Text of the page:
Forecast Skill of the South American Monsoon System

Charles Jones
Earth Research Institute, University of California, Santa Barbara, Santa Barbara, California

Leila M.V. Carvalho
Earth Research Institute, and Department of Geography, University of California, Santa Barbara, Santa Barbara, California

Brant Liebmann
Cooperative Institute for Research in Environmental Sciences Climate Diagnostics Center, Boulder, Colorado

(Manuscript received 1 October 2011, in final form 1 December 2011)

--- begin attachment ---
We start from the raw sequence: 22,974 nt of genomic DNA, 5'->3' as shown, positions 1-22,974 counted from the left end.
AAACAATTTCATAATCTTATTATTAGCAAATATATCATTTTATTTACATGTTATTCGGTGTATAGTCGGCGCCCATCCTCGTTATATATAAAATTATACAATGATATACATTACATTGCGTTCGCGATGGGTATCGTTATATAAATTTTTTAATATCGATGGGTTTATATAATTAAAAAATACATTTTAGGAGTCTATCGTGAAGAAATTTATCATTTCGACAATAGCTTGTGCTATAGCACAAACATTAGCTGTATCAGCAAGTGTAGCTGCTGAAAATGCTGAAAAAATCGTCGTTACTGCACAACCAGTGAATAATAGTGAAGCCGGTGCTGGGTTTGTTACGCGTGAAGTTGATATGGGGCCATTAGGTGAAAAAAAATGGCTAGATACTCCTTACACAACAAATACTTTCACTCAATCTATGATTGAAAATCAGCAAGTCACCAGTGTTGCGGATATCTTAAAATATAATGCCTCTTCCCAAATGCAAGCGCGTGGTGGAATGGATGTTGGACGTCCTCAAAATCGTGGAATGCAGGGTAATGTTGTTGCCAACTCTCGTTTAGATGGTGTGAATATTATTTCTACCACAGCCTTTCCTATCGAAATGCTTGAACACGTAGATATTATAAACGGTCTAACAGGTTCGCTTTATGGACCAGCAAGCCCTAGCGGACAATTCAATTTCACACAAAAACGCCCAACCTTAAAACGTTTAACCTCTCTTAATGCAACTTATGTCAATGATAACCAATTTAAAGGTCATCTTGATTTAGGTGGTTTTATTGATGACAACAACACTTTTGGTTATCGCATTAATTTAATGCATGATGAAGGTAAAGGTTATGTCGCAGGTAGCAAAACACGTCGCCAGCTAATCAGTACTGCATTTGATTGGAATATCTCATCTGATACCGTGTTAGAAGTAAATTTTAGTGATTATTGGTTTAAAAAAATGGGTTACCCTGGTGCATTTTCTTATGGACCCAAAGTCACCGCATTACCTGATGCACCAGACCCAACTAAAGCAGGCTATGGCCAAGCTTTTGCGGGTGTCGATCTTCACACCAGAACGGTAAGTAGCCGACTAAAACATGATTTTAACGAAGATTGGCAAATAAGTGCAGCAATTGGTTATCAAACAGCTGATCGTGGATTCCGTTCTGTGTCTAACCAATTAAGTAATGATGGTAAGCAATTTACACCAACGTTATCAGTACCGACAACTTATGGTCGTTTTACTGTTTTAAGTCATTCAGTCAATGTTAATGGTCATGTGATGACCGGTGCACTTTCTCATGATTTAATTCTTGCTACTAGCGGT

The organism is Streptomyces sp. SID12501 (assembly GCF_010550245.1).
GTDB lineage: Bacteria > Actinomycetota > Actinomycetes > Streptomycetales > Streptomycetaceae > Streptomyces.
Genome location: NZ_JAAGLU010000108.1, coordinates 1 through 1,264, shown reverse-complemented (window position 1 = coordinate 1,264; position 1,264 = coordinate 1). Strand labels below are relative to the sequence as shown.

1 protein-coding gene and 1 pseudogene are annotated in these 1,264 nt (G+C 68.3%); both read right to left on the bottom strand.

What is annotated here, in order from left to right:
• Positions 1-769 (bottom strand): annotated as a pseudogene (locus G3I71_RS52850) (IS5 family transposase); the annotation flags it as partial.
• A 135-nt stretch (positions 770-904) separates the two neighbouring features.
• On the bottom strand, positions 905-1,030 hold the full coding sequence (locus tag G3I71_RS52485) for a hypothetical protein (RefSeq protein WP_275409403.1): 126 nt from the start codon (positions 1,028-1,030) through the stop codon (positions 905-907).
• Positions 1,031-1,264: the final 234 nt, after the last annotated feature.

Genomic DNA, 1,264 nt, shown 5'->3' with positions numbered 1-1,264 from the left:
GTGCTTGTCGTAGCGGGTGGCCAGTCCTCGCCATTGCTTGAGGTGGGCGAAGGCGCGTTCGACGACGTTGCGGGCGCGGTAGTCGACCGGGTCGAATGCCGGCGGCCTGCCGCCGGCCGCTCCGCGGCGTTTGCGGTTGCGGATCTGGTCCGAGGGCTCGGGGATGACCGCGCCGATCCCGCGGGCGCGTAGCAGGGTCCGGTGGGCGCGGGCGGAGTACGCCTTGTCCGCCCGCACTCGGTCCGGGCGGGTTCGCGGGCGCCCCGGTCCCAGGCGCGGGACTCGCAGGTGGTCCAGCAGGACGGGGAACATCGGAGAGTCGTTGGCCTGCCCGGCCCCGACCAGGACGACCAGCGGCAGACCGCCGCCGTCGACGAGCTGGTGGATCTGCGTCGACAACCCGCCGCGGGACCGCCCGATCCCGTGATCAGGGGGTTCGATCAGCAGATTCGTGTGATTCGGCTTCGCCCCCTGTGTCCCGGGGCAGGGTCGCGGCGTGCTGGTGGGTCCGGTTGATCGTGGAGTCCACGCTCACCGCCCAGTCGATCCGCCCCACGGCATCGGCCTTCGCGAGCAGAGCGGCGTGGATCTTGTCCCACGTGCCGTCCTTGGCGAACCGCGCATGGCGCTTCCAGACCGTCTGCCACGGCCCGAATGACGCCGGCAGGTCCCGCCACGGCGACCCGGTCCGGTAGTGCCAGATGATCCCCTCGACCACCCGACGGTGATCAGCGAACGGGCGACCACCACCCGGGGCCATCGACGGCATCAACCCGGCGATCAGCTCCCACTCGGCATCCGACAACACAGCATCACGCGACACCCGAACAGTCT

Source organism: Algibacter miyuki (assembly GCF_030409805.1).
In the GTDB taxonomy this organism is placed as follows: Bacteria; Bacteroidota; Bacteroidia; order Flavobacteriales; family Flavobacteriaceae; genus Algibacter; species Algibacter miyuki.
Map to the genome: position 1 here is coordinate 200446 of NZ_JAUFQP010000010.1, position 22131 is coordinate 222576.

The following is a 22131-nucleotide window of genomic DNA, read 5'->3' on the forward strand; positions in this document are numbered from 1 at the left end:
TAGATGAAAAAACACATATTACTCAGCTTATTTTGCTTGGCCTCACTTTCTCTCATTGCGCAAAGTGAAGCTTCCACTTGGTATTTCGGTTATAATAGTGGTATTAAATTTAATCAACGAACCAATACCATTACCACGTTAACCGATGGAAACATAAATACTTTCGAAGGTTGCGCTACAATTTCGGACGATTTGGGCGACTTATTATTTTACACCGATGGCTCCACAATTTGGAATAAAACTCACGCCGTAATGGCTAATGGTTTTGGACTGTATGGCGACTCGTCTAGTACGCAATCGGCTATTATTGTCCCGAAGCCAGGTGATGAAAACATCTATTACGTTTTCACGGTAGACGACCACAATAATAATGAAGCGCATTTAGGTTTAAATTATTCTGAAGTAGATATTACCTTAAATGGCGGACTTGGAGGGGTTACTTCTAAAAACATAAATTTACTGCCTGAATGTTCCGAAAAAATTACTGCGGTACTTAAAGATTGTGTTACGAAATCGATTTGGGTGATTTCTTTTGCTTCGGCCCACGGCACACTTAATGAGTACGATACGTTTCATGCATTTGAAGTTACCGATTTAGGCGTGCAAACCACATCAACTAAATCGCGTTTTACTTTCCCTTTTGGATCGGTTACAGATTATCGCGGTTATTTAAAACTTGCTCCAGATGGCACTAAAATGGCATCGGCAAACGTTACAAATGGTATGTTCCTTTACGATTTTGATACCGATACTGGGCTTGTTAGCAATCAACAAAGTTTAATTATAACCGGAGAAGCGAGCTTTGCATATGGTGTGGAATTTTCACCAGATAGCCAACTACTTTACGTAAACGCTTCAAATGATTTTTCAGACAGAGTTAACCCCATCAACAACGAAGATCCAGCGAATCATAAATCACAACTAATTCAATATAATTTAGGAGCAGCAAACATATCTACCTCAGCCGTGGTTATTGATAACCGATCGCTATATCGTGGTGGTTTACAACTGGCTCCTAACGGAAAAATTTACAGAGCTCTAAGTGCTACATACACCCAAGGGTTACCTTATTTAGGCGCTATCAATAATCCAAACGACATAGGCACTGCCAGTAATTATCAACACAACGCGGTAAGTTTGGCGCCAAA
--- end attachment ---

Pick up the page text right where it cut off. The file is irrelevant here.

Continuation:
The South American monsoon system (SAMS) is the most important climatic feature in South America and is characterized by pronounced seasonality in precipitation. This study uses the National Centers for Environmental Prediction Climate Forecast System, reforecasts version 2 (CFSRv2), to investigate the skill of probabilistic forecasts of onset and demise dates, duration, and amplitude of SAMS during 1982-2009. A simple index based on the empirical orthogonal function of precipitation anomalies is employed to characterize onsets, demises, durations, and amplitudes of SAMS. The CFSv2 model has useful skill to forecast seasonal changes in SAMS. Probabilistic forecasts of onset and demise dates have 16.5% and 43.3% improvements, respectively, over climatological forecasts. Verification of hindcasts of durations and amplitudes of SAMS shows relatively small biases and root-mean-square errors.